RPG Evolution - True Tales from Stranger Things: Satanism, Strategy & Clubs

The hit Netflix series about the 80s-themed tale of extradimensional entities and the kids who battle them features Dungeons & Dragons prominently. And a lot of it is inspired by what actually happened. There's a lot of things Stranger Things got right, but one of them that doesn't match my experience is the Hellfire Club.


What's the Hellfire Club?​

The Stranger Things wiki explains:
The Hawkins High "Hellfire Club" was an official D&D club at Hawkins High School headed by Eddie Munson. Members Dustin, Mike and Lucas are also members of another D&D party.
More specifically:
The Hellfire Club seems to operate the bottom of the Hawkins High food chain, due to the unique misfortunes experienced in the town due to the Upside Down and the tabloid media fear of Satanic/demonic worship among teenagers. As implied by Eddie, members are typically scouted out if they are "lost sheep" or outsiders. Eddie also implied membership came with a degree of protection, but demanded loyalty to campaign nights. Members of club both create and wear white raglan shirts with black long sleeves, finished with the Hellfire Club name and logo on the center. Hellfire Club is hosted in a drama/theatre room, as evidenced by the stage lights, curtains and props seen around them during game night.
There were lots of clubs like this at the time, but not at my high school. Why? Because of the Satanic Panic.

The Satanic Panic​

During the 80s, Dungeons & Dragons was grouped in with a lot of other teenage activities (like music) as promoting Satanism, withcraft, suicide, and murder. D&D's deadly reputation was exacerbated by the disappearance of James Dallas Egbert III, which was fictionalized by Rona Jaffe in a made-for-TV movie, Mazes and Monsters (featuring Tom Hanks). Patricia Pulling, an anti-occult campaigner, established Bothered About Dungeons & Dragons (BADD) to eliminate D&D and disseminated material touting the dangers to schools and police. For critics, they didn't have to look far for evidence. There were plenty of demons, scantily-clad monsters that looked like human women, and even the name had sinister tones of torture (dungeons) and Satanic invocations (dragons).

The Committee for the Advancement of Role-Playing Games (CAR-PGA, I'm now Committee Chair) was formed specifically to combat misinformation campaigns led by Pulling and her adherents. But while that was happening in the battlefield of public opinion, kids like myself were still playing D&D despite all the media outcry.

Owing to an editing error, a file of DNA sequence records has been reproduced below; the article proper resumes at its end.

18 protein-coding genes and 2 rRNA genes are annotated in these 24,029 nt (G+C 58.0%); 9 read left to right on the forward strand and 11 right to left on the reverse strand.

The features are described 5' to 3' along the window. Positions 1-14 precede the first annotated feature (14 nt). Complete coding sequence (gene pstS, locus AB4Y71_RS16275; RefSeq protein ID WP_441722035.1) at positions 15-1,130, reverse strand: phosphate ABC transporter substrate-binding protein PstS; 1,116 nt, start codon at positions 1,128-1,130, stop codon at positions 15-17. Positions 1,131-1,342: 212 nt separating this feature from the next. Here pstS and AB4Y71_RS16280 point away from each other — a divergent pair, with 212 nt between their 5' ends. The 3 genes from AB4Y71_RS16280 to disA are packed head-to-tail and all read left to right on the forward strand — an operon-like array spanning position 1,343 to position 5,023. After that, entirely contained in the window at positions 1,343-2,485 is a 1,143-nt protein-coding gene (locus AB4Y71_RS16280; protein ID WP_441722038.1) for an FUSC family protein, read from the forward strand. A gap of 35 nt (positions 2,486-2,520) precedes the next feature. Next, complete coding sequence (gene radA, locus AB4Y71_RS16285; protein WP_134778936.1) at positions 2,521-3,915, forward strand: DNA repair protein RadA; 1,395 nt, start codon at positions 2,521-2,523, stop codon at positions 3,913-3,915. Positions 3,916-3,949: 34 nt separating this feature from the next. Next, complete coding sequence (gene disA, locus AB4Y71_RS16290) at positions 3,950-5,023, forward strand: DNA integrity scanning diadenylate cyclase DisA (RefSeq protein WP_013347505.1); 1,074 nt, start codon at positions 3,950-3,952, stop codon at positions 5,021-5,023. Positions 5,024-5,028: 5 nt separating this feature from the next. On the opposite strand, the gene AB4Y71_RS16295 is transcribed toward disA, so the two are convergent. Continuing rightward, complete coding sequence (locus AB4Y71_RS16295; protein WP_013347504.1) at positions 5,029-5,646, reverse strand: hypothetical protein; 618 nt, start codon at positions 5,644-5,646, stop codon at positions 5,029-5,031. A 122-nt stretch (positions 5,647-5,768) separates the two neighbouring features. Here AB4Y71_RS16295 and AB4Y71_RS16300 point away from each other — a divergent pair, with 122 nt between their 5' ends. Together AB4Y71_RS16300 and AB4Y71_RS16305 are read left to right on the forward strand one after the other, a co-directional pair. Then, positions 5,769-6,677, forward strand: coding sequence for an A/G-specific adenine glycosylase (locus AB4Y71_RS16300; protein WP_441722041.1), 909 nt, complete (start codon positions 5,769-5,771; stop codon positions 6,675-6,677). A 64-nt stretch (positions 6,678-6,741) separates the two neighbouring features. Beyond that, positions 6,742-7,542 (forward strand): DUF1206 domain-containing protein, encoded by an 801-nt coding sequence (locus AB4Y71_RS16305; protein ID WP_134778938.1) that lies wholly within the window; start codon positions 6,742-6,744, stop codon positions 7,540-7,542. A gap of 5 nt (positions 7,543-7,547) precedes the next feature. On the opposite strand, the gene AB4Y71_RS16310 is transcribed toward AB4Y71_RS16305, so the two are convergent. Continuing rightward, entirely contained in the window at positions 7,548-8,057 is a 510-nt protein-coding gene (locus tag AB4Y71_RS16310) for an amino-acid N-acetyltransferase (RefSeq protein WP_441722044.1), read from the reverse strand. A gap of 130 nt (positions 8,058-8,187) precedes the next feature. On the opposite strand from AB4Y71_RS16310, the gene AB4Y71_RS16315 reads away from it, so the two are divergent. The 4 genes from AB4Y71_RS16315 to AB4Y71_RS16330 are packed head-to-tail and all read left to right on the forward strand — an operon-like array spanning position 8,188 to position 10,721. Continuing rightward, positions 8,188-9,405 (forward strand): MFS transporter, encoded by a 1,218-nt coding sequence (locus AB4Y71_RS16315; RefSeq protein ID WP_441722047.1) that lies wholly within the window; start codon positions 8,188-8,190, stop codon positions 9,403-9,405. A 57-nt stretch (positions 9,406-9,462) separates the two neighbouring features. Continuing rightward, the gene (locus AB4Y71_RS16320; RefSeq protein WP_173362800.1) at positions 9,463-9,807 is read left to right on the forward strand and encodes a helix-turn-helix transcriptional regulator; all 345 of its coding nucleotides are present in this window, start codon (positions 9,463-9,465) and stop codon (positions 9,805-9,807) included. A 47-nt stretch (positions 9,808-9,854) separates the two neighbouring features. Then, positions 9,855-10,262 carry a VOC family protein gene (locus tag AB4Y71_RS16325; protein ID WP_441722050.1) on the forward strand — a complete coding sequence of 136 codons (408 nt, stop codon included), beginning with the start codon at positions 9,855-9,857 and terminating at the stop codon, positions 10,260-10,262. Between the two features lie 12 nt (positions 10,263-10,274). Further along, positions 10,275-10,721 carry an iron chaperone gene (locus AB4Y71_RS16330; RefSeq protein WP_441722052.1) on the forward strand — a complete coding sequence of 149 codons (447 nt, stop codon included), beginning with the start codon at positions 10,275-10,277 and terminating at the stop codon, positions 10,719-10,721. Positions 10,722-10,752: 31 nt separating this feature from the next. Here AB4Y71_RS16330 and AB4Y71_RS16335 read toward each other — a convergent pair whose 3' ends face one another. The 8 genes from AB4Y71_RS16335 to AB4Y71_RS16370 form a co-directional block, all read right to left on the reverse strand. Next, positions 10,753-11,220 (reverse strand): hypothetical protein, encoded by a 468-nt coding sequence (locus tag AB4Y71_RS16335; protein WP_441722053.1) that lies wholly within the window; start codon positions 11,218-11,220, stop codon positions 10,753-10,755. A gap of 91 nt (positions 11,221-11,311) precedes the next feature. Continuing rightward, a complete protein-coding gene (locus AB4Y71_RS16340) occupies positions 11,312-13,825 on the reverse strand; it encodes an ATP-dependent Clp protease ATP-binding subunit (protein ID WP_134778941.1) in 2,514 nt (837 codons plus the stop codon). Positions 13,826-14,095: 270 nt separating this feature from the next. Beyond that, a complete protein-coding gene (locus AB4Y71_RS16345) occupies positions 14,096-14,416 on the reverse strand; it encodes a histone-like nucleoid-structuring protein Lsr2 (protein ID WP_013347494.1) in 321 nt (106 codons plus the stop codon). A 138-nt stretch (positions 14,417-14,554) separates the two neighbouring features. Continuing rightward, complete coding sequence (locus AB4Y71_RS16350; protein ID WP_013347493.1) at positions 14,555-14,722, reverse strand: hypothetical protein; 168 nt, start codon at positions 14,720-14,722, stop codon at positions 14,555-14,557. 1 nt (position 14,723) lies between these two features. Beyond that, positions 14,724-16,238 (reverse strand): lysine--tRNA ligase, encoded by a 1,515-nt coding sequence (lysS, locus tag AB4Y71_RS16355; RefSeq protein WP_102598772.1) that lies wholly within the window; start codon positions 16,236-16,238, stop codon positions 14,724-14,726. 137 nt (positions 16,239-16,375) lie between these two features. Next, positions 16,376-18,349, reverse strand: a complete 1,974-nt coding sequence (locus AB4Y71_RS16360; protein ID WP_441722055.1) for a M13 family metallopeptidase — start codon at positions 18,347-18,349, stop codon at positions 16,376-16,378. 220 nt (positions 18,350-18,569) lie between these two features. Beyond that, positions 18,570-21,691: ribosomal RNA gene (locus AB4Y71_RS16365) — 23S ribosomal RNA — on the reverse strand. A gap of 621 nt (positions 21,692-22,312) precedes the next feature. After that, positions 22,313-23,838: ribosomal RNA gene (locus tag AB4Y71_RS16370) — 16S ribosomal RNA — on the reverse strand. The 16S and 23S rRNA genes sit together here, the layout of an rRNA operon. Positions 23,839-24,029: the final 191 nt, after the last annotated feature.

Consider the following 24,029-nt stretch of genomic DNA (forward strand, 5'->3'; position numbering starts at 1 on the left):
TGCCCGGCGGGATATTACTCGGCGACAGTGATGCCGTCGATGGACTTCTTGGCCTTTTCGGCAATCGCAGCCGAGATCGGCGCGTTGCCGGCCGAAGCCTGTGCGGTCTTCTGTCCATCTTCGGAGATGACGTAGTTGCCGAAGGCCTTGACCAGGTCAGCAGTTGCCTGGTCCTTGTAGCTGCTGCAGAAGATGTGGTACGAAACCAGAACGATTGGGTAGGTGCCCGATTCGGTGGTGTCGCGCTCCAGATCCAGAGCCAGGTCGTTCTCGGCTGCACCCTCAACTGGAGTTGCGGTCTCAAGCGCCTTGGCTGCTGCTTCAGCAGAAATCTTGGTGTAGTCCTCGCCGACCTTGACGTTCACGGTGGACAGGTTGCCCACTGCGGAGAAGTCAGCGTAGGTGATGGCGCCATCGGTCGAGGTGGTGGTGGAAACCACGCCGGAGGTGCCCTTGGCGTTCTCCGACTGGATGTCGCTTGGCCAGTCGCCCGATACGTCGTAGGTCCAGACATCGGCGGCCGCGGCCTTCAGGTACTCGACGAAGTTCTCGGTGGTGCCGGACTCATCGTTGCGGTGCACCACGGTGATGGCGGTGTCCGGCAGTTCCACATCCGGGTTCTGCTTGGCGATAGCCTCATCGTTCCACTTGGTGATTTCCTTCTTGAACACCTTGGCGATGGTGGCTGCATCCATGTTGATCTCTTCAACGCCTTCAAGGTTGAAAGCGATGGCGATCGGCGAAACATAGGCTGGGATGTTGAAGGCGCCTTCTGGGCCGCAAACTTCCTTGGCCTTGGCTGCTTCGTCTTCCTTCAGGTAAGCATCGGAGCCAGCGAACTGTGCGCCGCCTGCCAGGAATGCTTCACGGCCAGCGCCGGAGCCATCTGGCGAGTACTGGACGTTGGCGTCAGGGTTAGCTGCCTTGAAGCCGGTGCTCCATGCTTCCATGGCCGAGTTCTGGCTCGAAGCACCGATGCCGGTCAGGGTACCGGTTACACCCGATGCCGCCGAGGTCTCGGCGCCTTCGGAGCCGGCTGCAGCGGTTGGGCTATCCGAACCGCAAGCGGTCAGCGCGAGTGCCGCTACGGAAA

This all added up to tension between gamers and their parents, in which various authority figures declared D&D evil, and then it was up to whoever was in charge to determine if it was worth the risk to let kids play. Some parents watched a few games and realized it was harmless fun; others threw away their kids gaming material. And still others simply relabeled the game as something else.

Strategy & Tactics​

When the Satanic Panic was in full swing, my gaming group had swelled to over ten members. At one point we reached 12, which I found nearly impossible to manage at once as dungeon master. But it didn't matter because we all had a good time, rotating games at different players' houses. With that many kids, it was impossible not to hear us play. My parents were always thrilled that we were at home, socializing, and laughing. No kid ever got pulled out due to any concerns over the game.

But school was a different story. There was no D&D club. When we tried to join the only role-playing game club, we learned why it was called Strategy & Tactics: the school couldn't reference D&D in the title, even though that's what most people played anyway. And if you did play, you couldn't admit that you were playing, because D&D was a good way to get the club shut down.

Although the Satanic Panic eventually comes home to roost in Hawkins, it has a surprisingly stable footing at the high school: Customized shirts? Access to the theater room? An official club at all? We could never have imagined such a thing!

It didn't matter. We showed up to one session of Strategy & Tactics and realized were were much better off playing with our existing group. And that's what we did.

Stranger Things definitely got one archetype right that was in my circle of friends, in the character of Eddie. More on him in the next installment.

Your Turn: Were there official D&D clubs at your school in the 80s?

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Michael Tresca

Michael Tresca


No such panic in England, although I remember reading about it in White Dwarf. I was at a public school (i.e. historic fee-paying secondary school) from 1979 to 1986. The Wargaming Society had existed for a few years before I arrived and was still in existence when I left (I ran it for a few years). It had originally been founded for miniature wargaming, but by the time I arrived almost everyone was playing RPGs instead, which is how I got into them. Like any other school club or society we were allocated a classroom at lunchtimes and could book rooms after school and at weekends, and as long as we had a member of staff as a sponsor (can't even remember who that was - he never involved himself in any of our activities) we could pretty much do what we liked as long as we didn't cause any trouble.

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